Flash Fiction Friday: Desperate Measures – Part One

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There were seventeen cats living in Louie’s basement.  Louie wasn’t sure how it got so out of control, but he knew he had a problem when incessant meowing had become the background music for dinner.  Louie really thought he was doing the right thing, but it seemed at some point in the last nine months he became a compulsive cat hoarder.

It all started when Pawsie and Meowlofur were left after his sister Shelia’s death.  She had asked Louie – while infested with tubes on her death bed  – to take her precious felines.  Louie had begged her in the hollow hospital room to let someone else have the pleasure, but Sheila was adamant.

“Take the precious ones, Louis. Take them and protect all of-” Sheila’s last words.

“All of what, Sheila?  All of the cats?” Louie asked.

Sheila’s head drooped forward.

“Alright, I’ll do my best, sis,” Louis sighed. That was his last memory of his sister.

Fluffington, a black and white tabby, came next while Louie was taking the recycling out the back of the office building he maintained as a janitor.  Fluffington, who was nameless at the time, cried under the dumpster while staring at Louie.  Louie stomped his feet.  The cat meowed.  Louie charged the cat.  The cat flipped over and rolled in the dirt all the while purring.  Louie dropped to his knees and scooped the long-haired cat up.

Caring for the cats became increasingly difficult after he adopted Cat 9, but Louie was a sucker for a furry face and every cat he saw outside without a collar he took back to his little house and put in his basement.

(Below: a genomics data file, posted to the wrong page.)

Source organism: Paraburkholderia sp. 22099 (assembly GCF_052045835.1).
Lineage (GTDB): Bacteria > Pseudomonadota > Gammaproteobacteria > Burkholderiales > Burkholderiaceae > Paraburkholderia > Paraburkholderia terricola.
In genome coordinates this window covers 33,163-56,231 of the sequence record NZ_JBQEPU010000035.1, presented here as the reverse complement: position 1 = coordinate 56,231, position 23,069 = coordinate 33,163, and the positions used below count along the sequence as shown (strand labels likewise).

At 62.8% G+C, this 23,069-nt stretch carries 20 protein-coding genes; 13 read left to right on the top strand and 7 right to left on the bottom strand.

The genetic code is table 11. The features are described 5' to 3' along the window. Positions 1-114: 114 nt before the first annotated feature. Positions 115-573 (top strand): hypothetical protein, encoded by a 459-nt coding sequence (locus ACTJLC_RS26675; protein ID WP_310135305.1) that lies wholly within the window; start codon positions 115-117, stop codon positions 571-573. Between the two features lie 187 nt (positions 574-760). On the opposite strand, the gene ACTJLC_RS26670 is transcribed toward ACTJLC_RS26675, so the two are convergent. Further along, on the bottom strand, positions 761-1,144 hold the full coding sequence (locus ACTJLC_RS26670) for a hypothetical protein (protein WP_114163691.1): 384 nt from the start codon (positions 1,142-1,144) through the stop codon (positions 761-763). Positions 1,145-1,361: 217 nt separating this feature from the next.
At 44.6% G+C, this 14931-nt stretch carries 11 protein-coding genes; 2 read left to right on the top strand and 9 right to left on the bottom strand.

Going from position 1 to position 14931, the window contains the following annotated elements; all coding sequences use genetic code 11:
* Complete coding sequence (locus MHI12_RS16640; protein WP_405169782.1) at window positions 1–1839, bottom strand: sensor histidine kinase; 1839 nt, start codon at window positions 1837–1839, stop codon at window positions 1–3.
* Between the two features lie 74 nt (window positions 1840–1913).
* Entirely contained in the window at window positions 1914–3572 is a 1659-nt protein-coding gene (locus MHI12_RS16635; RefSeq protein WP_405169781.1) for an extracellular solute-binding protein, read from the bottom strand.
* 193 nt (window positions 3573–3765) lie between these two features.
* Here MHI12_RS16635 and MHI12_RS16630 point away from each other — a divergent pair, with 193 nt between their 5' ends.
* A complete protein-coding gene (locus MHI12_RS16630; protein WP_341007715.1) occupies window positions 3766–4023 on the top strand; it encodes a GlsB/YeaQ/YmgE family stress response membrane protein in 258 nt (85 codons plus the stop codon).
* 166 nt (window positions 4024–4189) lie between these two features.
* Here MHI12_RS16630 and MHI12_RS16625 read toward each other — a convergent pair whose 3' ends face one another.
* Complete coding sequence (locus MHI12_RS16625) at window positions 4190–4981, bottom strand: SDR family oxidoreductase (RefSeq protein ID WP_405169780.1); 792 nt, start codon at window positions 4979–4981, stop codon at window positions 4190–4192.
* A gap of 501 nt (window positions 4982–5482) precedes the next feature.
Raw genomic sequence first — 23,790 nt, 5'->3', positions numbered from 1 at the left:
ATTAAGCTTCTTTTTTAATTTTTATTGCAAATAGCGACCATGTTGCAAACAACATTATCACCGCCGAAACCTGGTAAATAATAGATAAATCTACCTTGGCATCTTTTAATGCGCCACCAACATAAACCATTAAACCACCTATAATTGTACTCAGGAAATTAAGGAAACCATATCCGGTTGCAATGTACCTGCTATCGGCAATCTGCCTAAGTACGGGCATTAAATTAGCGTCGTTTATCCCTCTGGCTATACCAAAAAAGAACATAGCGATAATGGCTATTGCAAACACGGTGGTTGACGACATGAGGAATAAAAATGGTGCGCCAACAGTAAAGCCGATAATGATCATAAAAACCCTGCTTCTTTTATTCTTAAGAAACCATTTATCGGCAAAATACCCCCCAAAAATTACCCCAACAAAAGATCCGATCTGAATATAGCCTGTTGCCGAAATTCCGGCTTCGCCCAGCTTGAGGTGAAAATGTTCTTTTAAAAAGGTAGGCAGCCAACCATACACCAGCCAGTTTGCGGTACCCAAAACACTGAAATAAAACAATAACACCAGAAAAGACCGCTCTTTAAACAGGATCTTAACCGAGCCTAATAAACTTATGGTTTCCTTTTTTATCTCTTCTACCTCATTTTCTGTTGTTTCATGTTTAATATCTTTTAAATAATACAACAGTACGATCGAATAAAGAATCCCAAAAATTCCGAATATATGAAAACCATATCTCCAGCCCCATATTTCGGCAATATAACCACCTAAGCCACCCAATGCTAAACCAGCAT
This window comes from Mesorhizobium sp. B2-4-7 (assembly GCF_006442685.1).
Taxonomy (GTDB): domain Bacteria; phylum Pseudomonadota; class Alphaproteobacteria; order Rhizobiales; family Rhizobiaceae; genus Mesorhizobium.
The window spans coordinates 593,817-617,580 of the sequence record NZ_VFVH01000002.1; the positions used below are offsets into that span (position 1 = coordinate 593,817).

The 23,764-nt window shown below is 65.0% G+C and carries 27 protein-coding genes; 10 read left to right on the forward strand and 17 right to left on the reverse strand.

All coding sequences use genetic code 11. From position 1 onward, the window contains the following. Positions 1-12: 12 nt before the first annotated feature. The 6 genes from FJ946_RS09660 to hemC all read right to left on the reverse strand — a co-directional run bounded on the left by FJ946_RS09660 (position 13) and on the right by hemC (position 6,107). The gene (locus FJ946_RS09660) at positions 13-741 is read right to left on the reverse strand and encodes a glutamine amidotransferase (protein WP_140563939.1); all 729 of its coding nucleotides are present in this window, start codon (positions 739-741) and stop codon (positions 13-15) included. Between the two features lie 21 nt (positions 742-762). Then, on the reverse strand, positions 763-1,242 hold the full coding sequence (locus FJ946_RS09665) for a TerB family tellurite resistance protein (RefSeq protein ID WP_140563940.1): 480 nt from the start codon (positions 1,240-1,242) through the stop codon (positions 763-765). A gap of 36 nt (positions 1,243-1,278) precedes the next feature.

Litter had become so expensive that he decided it was best to just dig a ditch in the basement floor.  The ditch was four feet long by two feet wide and roughly a foot deep.  Realizing that he dug the ditch for economical purposes, he pondered how expensive filling it with litter would be.

There was a schoolyard down the street with a big sandbox, Louie remembered.  Each day he would stroll by careful not to alarm anyone about an older man skulking the play yard.  He couldn’t let anyone think he was a weirdo!

After realizing that his pockets were not adequate to transport his free kitty litter, Louie had cut off of the top of a gallon milk container to get sand.  He would go to the sandbox at the playground, careful to make sure he was alone.  He’d look around, and he’d chop his arm down in one big swoosh like a pendulum and fill the container with sand.  He didn’t even miss the days that it rained.  Those were the days he was sure to bake the sand and remove any unmentionables along with the dampness.

But the biggest problem of all was food.

How would Louie feed all these cats? 

…to be continued…

Flash Fiction Friday – The Broken Road

There was this road; this cracked, steamy, dilapidated road that I heard about in a bar about twenty miles outside of the small town of Centralia, PA.  The gentleman (and I use that term loosely) who spoke of the road was so inebriated, I could scarcely tell if he was telling a whacked out story handed down through generations or if there was truth to the tale.

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Photo: DAM Steelman (Centralia, PA)

But I had to know.  That was my nature.  I had to get to the bottom of everything.  So, like a snake slithering back into the trees, I slipped out of the bar unnoticed, and headed for Centralia. I drove around that bright, sunny Sunday afternoon and then I saw the sign:

CENTRALIA – 2 MILES

Yes!  I overheard the road was closed.  And why wouldn’t it be?  Apparently, it was in no condition to handle any kind of traffic.  There were cracks and graffiti; steam and overgrown weeds. I came around a bend and saw the cemetery on Highway 61 that was mentioned. It was old Highway 61 I was searching for and it shot right off of new Highway 61.

I made it!  I could go back to the city and tell everyone about the broken road I stumbled upon.  Well, I could have.

You see, there was a large crack in the road, I hadn’t noticed it really, if you could believe that.  I was too busy gazing at all the profane graffiti on the sun-baked asphalt while catching glimpses of steam shooting out from cracks far down the broken road.